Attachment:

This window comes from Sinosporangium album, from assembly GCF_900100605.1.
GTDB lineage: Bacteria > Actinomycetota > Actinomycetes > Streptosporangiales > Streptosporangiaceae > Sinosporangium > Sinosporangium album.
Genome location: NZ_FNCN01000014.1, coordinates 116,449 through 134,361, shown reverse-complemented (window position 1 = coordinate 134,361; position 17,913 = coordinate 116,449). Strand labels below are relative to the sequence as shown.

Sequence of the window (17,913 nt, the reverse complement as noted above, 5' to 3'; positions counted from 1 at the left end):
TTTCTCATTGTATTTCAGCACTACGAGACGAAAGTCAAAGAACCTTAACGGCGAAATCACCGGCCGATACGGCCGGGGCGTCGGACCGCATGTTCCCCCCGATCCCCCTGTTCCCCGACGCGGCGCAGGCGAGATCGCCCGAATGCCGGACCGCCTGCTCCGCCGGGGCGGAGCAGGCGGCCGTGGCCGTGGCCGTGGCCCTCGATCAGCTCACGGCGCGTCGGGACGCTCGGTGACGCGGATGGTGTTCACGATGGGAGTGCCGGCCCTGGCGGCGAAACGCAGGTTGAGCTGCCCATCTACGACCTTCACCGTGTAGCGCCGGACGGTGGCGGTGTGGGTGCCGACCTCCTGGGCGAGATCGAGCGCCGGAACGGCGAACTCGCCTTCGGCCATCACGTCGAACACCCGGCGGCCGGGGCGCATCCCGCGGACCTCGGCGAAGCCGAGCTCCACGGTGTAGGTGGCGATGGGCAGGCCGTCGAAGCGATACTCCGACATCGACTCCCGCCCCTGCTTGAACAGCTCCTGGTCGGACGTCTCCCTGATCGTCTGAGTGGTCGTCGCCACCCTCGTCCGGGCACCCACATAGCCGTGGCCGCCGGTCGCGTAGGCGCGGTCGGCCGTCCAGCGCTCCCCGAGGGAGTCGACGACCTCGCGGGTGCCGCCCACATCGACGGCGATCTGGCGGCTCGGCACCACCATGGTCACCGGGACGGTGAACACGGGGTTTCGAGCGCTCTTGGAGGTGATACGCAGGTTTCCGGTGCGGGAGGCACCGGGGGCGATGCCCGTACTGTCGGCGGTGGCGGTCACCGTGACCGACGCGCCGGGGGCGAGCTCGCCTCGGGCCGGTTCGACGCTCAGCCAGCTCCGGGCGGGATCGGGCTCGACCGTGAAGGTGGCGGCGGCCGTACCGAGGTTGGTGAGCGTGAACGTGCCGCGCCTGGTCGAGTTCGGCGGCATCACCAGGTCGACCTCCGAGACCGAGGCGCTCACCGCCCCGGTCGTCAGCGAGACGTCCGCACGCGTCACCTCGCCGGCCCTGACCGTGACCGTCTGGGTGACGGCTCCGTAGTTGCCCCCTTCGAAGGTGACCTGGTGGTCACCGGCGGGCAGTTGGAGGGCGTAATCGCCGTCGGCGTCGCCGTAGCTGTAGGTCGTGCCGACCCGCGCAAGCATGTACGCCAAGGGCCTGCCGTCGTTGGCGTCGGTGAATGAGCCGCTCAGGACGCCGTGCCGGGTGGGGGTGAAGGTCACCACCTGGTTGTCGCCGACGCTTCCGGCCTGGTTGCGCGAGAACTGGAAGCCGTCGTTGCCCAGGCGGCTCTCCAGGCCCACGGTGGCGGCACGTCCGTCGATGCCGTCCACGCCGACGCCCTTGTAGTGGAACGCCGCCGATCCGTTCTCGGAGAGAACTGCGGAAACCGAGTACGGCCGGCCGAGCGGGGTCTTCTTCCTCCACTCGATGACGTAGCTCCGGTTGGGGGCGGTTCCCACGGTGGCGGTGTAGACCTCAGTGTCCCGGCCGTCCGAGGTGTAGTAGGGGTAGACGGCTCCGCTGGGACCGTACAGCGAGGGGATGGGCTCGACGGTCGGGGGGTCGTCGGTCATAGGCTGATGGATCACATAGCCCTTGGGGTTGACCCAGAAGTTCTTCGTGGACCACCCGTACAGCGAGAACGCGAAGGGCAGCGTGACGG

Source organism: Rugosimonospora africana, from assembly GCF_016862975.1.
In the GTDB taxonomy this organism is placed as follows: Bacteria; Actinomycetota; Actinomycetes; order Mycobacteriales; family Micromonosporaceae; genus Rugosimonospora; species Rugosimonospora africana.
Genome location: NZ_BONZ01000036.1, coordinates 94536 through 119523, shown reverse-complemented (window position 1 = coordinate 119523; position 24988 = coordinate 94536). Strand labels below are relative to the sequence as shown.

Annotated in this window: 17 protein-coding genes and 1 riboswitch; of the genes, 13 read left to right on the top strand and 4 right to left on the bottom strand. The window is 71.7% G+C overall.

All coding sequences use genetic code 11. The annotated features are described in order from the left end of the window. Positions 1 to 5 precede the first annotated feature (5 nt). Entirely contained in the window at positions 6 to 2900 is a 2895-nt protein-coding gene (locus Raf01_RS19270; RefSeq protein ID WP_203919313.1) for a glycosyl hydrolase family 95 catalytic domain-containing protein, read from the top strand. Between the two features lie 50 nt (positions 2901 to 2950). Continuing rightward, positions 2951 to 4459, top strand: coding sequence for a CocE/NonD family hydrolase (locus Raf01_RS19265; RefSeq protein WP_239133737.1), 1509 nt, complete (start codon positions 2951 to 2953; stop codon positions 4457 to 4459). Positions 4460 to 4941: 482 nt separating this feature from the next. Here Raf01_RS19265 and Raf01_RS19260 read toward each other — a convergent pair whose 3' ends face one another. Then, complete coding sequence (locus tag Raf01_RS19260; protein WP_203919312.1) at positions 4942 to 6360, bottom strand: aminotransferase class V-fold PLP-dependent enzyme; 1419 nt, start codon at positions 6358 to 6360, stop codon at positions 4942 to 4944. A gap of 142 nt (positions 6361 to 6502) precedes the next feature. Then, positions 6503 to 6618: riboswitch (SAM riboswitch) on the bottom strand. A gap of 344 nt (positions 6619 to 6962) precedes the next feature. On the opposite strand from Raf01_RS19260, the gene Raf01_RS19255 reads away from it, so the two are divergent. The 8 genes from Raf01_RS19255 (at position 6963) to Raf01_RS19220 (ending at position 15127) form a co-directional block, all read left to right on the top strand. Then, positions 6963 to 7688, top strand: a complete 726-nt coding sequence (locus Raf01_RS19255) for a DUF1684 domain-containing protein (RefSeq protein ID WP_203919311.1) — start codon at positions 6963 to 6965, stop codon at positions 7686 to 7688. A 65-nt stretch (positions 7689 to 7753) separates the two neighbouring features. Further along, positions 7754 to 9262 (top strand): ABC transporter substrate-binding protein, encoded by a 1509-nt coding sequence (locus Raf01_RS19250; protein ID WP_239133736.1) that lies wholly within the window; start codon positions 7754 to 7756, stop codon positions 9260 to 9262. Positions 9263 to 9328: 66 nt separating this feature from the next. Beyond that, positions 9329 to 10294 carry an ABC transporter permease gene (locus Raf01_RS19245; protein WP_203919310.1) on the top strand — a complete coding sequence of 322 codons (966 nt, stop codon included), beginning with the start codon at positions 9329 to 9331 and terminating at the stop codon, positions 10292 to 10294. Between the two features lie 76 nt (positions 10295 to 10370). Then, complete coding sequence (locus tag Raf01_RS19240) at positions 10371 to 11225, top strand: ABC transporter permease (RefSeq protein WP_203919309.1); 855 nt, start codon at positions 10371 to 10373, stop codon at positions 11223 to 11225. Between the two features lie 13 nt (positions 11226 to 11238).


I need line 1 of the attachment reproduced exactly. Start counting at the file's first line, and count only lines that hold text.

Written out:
This window comes from Sinosporangium album, from assembly GCF_900100605.1.